This slide shows the balance of forces on a descending Wright 1902 glider. The flight path of the glider is along the thin black line, which falls to the left. The flight path intersects the horizontal, thin, red line at an angle “a” called the glide angle.
The tangent of the glide angle, tan(a), is equal to the vertical height (h) which the aircraft descends divided by the horizontal distance (d) which the aircraft flies across the ground.
tan(a) = h / d
The tangent of the glide angle is also related to the ratio of the drag, D, of the the aircraft to the lift, L.
D / L = cd / cl = tan(a)
Where cd and cl are the drag and lift coefficients derived from the drag and lift equations and measured during wind tunnel testing.
What good is all this for aircraft design? If we combine the two equations into a single equation through the tan(a), and invert the equation, we get:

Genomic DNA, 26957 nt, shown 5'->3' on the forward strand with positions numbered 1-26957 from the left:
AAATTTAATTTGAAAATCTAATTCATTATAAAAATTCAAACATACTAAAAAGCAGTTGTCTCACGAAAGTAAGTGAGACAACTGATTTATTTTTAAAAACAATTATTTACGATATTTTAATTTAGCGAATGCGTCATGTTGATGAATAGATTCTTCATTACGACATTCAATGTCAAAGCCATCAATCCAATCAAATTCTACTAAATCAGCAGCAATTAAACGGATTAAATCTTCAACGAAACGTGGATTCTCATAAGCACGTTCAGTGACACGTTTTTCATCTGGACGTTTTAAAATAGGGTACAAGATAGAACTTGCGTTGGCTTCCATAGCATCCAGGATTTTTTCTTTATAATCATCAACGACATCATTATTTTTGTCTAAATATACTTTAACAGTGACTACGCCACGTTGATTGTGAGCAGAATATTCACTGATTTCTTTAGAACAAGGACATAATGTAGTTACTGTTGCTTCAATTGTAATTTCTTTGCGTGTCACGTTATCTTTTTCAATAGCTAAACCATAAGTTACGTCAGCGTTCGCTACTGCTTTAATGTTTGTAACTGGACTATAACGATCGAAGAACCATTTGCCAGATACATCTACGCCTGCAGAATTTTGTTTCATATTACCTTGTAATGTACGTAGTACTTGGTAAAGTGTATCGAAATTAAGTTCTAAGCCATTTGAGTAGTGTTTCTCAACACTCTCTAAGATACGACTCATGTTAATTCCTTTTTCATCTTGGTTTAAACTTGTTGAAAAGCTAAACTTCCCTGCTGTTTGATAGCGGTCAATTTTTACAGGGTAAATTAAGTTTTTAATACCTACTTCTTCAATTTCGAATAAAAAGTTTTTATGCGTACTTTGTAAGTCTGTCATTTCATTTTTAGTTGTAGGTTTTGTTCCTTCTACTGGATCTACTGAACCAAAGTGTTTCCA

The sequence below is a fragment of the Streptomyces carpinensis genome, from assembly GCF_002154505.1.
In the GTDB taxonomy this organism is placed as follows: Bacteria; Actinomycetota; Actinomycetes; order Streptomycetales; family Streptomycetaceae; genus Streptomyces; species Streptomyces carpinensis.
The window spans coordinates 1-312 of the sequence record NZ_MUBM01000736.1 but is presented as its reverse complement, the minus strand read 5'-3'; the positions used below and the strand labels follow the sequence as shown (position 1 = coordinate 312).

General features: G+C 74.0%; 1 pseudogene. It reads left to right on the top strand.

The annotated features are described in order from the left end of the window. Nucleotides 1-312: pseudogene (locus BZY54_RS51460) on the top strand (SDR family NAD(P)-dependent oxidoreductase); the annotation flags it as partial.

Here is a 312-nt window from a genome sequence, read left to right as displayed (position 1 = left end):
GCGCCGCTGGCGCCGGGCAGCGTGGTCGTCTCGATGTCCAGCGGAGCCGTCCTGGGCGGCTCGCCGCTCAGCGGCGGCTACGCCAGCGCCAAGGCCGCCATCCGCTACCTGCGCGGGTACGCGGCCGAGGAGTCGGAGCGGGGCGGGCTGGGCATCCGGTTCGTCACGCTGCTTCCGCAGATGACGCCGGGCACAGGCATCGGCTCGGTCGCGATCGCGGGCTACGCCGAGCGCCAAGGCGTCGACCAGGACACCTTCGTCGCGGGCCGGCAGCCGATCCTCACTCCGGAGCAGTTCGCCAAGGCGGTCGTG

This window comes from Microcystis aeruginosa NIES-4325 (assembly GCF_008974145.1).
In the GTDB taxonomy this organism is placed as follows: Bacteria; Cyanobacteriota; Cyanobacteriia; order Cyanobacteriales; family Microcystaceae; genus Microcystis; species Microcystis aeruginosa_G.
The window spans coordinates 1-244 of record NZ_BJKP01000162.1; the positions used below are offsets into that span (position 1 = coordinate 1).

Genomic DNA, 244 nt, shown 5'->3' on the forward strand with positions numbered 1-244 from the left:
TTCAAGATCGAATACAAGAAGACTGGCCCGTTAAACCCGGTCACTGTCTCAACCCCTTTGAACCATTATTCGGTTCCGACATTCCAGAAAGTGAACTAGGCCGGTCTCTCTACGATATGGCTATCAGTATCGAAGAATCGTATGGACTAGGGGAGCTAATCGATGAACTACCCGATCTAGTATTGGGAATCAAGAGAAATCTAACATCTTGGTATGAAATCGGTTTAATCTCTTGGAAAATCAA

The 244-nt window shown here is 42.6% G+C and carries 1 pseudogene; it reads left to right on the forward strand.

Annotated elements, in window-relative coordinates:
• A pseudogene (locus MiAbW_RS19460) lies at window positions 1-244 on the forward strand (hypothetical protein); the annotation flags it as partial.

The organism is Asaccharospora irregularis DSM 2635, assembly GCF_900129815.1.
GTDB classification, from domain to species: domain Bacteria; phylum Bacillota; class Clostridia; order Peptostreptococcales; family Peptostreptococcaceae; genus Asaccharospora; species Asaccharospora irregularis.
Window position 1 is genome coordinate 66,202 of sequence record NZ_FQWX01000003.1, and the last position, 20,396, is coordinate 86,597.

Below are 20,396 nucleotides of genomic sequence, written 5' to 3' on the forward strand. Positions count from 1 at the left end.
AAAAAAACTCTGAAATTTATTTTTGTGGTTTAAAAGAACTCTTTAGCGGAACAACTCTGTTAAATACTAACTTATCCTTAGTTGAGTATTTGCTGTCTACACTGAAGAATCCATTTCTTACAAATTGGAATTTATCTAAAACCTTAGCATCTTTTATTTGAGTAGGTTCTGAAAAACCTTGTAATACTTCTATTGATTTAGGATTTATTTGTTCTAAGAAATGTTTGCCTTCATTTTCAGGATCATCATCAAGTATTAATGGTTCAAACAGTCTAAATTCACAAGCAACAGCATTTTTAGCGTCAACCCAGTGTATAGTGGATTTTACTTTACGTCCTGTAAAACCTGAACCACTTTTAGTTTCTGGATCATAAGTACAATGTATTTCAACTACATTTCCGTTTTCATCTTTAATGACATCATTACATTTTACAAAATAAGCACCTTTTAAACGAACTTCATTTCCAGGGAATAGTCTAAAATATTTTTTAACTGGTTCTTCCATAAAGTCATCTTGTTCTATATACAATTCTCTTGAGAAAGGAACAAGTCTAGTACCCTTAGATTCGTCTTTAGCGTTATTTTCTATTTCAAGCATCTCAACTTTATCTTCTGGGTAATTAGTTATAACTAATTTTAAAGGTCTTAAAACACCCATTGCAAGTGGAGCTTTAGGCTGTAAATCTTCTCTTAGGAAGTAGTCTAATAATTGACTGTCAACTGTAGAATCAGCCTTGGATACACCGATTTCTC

L / D = cl / cd = d / h = 1 / tan(a)
The lift divided by drag is called the L/D ratio, pronounced “L over D ratio.” From the last equation we see that the higher the L/D, the lower the glide angle, and the greater the distance that a glider can travel across the ground for a given change in height. Because lift and drag are both aerodynamic forces, we can think of the L/D ratio as an aerodynamic efficiency factor for the aircraft. Designers of gliders and designers of cruising aircraft want a high L/D ratio to maximize the distance which an aircraft can fly. It is not enough to just design an aircraft to produce enough lift to overcome weight. The designer must also keep the L/D ratio high to maximize the range of the aircraft.
We could have used D/L as the efficiency factor, but then the lower the factor the better the aircraft. Engineers usually define efficiency factors so that “bigger” is “better”.